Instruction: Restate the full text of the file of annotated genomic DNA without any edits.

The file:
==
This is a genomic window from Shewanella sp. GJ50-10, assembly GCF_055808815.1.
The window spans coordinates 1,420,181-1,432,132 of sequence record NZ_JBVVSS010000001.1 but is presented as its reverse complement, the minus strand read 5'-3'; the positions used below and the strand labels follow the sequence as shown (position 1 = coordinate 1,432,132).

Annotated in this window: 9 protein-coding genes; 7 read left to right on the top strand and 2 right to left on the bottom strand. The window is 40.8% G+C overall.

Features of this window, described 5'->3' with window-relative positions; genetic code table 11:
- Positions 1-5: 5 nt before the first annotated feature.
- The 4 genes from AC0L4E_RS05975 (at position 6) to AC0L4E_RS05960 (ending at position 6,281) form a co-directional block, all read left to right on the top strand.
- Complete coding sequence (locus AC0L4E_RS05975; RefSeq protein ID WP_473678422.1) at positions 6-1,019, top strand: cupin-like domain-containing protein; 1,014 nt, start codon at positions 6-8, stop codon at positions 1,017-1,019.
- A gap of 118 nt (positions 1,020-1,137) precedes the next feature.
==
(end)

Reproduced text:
This is a genomic window from Shewanella sp. GJ50-10, assembly GCF_055808815.1.
The window spans coordinates 1,420,181-1,432,132 of sequence record NZ_JBVVSS010000001.1 but is presented as its reverse complement, the minus strand read 5'-3'; the positions used below and the strand labels follow the sequence as shown (position 1 = coordinate 1,432,132).

Annotated in this window: 9 protein-coding genes; 7 read left to right on the top strand and 2 right to left on the bottom strand. The window is 40.8% G+C overall.

Features of this window, described 5'->3' with window-relative positions; genetic code table 11:
- Positions 1-5: 5 nt before the first annotated feature.
- The 4 genes from AC0L4E_RS05975 (at position 6) to AC0L4E_RS05960 (ending at position 6,281) form a co-directional block, all read left to right on the top strand.
- Complete coding sequence (locus AC0L4E_RS05975; RefSeq protein ID WP_473678422.1) at positions 6-1,019, top strand: cupin-like domain-containing protein; 1,014 nt, start codon at positions 6-8, stop codon at positions 1,017-1,019.
- A gap of 118 nt (positions 1,020-1,137) precedes the next feature.